A skateboarding injury hindered Stephanie’s daily life for months but inspired her to educate others.
When you see Amazing, it changes you. We see Amazing every day in the kids and families we serve. Read some of their stories here.
Cooper and Mallory Fasching were diagnosed with a genetic mitochondrial disorder, which makes them unable to walk and talk. But it hasn't stopped them from having a positive impact on their family, including older brother Hudson, who plays hockey for the NHL's Buffalo Sabres.
The very first thing your baby learns is you.
In early childhood, brain development occurs more rapidly than during any other stage of human life.
Children's Minnesota assists in the launch of a new campaign, "Talking is Teaching,” which aims to boost brain growth and language skills in kids.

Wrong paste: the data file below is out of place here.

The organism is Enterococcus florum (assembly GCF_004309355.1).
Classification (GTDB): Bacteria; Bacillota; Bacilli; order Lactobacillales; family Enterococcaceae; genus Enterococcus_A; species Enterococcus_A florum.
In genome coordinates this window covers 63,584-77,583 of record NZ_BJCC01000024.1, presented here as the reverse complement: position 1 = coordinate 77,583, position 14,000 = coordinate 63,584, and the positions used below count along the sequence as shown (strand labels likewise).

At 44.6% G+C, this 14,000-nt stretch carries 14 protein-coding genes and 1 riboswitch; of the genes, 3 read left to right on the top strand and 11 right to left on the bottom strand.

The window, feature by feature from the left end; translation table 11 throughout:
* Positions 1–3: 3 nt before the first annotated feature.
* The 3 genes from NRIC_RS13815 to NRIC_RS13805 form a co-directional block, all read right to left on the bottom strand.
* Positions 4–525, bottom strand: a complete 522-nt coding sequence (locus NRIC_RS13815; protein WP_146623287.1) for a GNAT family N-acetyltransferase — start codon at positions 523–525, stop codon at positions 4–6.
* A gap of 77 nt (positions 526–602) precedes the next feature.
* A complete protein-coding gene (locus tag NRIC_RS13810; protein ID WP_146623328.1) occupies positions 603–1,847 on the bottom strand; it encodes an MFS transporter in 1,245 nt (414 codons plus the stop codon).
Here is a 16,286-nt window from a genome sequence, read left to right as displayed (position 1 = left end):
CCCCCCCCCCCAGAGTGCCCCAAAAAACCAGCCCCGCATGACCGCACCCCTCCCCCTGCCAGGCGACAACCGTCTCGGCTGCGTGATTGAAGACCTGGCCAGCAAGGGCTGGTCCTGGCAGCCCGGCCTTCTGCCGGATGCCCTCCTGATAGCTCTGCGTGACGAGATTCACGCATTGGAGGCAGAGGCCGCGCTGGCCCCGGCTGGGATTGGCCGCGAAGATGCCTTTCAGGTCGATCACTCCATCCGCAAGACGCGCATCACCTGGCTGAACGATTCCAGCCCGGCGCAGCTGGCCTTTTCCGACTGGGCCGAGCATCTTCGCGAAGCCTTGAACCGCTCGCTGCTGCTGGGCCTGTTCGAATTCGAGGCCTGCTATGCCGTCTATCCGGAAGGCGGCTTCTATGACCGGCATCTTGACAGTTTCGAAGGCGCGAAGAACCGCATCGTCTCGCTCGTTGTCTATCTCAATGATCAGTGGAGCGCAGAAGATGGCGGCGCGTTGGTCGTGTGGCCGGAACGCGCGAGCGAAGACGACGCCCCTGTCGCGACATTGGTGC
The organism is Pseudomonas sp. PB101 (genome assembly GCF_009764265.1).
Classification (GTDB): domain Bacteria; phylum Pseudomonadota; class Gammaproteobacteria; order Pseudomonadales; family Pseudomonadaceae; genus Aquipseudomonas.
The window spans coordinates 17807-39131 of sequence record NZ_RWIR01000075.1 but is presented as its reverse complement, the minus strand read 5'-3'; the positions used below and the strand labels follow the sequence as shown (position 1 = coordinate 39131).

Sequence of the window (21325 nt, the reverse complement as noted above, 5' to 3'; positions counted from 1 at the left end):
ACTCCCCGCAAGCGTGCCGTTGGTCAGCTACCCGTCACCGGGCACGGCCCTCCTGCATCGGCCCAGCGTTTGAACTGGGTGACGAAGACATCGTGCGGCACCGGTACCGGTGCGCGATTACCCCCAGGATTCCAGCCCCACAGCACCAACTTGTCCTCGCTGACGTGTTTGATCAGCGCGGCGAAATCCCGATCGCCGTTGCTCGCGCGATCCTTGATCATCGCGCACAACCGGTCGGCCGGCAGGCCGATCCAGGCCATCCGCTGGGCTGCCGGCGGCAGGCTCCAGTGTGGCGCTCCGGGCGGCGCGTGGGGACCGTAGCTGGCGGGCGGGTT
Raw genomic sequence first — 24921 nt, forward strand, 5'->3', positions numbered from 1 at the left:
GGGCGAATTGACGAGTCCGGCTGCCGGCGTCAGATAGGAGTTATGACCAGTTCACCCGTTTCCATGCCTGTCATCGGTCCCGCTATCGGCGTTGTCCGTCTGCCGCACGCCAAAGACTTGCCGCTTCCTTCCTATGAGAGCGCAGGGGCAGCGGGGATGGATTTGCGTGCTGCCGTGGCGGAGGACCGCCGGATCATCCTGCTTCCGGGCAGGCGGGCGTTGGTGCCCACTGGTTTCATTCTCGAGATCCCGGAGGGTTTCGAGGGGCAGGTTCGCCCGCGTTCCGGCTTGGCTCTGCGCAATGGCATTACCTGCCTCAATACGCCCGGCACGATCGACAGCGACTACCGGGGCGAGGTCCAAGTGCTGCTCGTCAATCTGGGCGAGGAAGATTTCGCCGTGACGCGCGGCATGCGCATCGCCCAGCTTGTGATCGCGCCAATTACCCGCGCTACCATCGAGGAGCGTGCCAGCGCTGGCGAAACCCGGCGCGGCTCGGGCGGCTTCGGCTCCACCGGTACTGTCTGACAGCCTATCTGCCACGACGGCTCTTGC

Dario Chavez was unsure he'd ever biologically father a child due to the chemotherapy he received while being treated for cancer.
At Children’s Minnesota, we see amazing every day. In the fighting spirit of a 25-week-old preemie. In the resilient five-year-old learning to walk again. And in the sense of pure optimism we see in every child.
Grady was born prematurely and has undergone multiple shunt procedures for hydrocephalus, but he doesn’t let anything slow him down.
Born with a one-of-a-kind genetic variance, 2-year-old William Schlimm learned to walk with the help of rehabilitation services at Children’s Minnesota.
Peter Engstrom is an honor roll student and football captain at Spring Lake Park High School.